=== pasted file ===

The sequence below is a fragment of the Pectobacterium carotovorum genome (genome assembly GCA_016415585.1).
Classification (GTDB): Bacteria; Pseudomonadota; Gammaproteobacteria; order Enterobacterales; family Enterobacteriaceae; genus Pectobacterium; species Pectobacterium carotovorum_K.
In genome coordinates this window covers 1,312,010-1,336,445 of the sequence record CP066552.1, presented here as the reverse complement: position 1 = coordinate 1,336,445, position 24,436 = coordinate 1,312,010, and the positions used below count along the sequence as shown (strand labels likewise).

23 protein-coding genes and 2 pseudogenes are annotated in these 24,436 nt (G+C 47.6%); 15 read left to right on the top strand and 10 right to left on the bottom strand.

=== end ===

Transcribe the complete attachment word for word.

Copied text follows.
The sequence below is a fragment of the Pectobacterium carotovorum genome (genome assembly GCA_016415585.1).
Classification (GTDB): Bacteria; Pseudomonadota; Gammaproteobacteria; order Enterobacterales; family Enterobacteriaceae; genus Pectobacterium; species Pectobacterium carotovorum_K.
In genome coordinates this window covers 1,312,010-1,336,445 of the sequence record CP066552.1, presented here as the reverse complement: position 1 = coordinate 1,336,445, position 24,436 = coordinate 1,312,010, and the positions used below count along the sequence as shown (strand labels likewise).

23 protein-coding genes and 2 pseudogenes are annotated in these 24,436 nt (G+C 47.6%); 15 read left to right on the top strand and 10 right to left on the bottom strand.